Frank: see this… http://en.wikipedia.org/wiki/Directory_of_International_Associations_of_the_FaithfulThe purpose of CL is that Christ be followed in one's environment. When Fr. Giussani began, high school students had religious activity (sorted by gender) in the parish but went to a coed public schools where nihilists and Marxists taught side-by-side with Catholics. College students, young adults, the (like me), and seniors often move in different environments – and SOC happens in a particular environment. There are also regular meetings with everybody – like the Way of the Cross, etc.

  • Maria

    I love Ferde, the man I have never met… It is Orthodoxy that makes possible an open heart… St. Benedict tell us: "Listen carefully my child, to my instructions, and attend to them with the ear of your heart. This is advice from one who loves you; welcome it and faithfully put it into practice." Prologue to the Rule of St. BenedictBasil Pennington advises that “Benedict is saying, ‘Wake up! Open your eyes! Open your ears! Let the divine life and light invade you so that your life is filled with aspiration, joy and hope.’”

  • Webster Bull

    @Maria,So glad you picked up on the Ferde part of the post because it really is the point: orthodoxy with an open heart. How could Christianity be anything else?@Fred, Thanks to you and Frank for "covering my six" while I was in choir this morning. You provide some good context for non-CLers to understand better. You mention the Way of the Cross. I would also mention the CL summer vacation, a three-day weekend in a country setting where all ages come together (though children are split out for some activities). Everyone sings, hikes, eats together. The 2009 Northeast Vacation was the time when I really "got" the beauty of CL as a way of seeking and begging for the presence of Christ in our everyday existence.@Mujerlatina, Christocentric it certainly is.@Mack, Like Frank, I would like to hear a fuller statement from you. I'll keep my mind open until you write again!Thanks all.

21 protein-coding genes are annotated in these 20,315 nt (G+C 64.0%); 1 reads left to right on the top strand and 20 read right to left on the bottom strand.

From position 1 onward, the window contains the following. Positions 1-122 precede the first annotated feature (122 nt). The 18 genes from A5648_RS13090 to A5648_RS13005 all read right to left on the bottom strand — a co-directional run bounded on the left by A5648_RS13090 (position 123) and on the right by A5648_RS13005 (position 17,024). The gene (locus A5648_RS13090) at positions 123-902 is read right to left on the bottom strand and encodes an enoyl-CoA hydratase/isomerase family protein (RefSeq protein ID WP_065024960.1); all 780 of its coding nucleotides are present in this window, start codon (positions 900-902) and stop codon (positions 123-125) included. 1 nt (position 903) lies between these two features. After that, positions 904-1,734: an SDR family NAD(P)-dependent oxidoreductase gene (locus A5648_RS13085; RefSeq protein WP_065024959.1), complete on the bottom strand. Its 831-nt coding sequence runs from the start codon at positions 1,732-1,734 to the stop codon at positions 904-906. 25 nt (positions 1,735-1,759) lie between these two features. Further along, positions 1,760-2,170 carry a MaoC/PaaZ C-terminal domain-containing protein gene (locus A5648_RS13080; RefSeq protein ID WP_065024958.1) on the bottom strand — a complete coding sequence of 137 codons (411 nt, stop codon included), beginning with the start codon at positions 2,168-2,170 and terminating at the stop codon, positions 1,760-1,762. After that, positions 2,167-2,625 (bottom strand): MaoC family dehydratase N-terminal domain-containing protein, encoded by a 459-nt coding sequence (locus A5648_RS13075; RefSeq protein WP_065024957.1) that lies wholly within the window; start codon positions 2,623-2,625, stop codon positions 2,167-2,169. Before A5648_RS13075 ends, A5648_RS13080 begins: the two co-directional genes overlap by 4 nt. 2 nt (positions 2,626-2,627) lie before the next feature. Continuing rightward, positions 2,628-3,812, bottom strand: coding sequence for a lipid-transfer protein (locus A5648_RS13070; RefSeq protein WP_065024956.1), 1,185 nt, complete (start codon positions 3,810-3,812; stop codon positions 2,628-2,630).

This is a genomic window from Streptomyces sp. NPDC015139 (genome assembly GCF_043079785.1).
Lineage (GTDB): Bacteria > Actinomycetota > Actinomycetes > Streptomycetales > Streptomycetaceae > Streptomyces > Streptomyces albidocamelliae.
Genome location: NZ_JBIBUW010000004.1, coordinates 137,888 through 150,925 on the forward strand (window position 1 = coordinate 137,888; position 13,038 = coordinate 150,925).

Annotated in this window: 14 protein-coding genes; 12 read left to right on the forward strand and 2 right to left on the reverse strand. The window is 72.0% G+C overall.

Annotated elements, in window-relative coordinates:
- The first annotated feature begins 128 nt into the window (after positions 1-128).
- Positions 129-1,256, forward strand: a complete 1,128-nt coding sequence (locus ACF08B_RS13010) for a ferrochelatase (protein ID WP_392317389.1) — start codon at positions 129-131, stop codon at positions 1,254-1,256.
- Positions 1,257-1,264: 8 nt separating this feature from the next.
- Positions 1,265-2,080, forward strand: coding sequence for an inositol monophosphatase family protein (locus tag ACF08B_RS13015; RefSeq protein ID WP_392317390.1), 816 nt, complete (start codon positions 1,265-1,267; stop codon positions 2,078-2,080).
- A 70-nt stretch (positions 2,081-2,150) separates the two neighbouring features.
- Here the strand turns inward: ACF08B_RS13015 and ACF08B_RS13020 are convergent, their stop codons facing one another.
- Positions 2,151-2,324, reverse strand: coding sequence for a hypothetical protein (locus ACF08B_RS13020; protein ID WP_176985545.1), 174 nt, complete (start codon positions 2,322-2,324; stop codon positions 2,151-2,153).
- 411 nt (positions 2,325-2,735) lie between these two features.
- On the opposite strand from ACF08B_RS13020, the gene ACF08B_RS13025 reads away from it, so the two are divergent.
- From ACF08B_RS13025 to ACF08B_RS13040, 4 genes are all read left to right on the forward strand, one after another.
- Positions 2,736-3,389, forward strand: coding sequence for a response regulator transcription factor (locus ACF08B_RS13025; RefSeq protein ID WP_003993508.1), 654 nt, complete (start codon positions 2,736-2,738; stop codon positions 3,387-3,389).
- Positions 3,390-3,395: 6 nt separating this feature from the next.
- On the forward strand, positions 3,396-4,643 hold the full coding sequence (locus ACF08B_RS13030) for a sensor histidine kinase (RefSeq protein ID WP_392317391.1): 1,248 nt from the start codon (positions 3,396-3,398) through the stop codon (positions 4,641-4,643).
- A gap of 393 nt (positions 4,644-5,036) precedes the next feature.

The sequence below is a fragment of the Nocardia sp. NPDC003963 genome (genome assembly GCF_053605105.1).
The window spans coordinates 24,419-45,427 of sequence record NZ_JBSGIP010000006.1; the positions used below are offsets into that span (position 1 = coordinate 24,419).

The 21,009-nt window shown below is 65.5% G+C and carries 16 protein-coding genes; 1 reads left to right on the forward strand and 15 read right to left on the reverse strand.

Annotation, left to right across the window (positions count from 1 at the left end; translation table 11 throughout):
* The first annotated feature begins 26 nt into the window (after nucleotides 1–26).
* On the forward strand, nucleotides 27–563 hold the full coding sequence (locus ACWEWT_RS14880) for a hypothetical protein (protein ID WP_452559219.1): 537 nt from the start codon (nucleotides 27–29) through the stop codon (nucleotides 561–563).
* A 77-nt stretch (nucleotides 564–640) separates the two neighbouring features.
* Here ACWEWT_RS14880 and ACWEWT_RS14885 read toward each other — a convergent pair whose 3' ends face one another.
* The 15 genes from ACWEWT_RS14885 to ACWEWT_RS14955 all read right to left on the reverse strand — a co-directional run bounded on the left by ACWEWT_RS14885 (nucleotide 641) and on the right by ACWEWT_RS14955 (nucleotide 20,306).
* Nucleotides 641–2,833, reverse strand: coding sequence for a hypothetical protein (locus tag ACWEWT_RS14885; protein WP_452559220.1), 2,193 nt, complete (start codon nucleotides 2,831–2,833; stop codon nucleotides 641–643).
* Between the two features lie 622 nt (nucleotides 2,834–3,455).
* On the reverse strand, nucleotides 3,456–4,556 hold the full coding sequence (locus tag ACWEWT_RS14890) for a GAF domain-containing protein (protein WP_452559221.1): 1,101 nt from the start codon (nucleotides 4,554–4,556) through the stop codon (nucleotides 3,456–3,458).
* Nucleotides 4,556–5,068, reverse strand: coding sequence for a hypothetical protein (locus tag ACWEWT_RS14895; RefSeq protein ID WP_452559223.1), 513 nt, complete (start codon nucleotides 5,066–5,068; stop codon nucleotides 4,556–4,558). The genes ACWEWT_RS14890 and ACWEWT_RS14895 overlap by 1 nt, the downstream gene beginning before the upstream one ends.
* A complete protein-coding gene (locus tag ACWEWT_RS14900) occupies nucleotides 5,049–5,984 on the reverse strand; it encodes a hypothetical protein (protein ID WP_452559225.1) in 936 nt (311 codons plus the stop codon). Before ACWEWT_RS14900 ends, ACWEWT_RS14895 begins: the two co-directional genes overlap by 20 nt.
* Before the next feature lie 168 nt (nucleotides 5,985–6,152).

• Anushree

    I'm a first time poster, but have enjoyed this blog for quite some time..God bless you all for having started it!It's interesting that this discussion has started the day after the Holy Father appointed papal control over the Legionaries of Christ (and by extension over their lay apostolate Regnum Christi). I knew people in RC many years ago and there was a tendency to hold their movement as an outward sign of a more perfect Catholicism. It bothered me enough back then to not stop attending RC sponsored events. Perhaps I was being close-minded but in light of recent events, I can only thank God that I didn't become more deeply involved. This is not to cast dispersions in any way on CL. Indeed, some of my very good friends are enthusiastic members and I myself have attended several CL sponsored events in NYC. My larger point is essentially what Will Duquette had to say. It may be that people are being close minded if they automatically dismiss CL or other lay associations within the Church, but the Spirit may just be guiding them on a different path.

  • http://www.blogger.com/profile/12442813565745123497 MUJERLATINA

    Thank you for commenting, Anushree. I had friends who were nuns from Italy who became very involved in the Focolare Movement. Over the years, and in visiting them at their Focolare Center in Italy, I became increasingly concerned that their focus was on the founder Chiara Lubich instead of on Jesus Himself. The chapel there was, shall I say, 'new age' and I was struck by the complete lack of Tabernacle or oher Catholc sacramentals which might lead a person towards Jesus. Currently, The Legionaire's are under tremendous scrutiny — as they should be — though I find their spirituality and their charism very Christo-centric. I shall see what I think of CL.

  • http://www.blogger.com/profile/16021781602272064901 Allison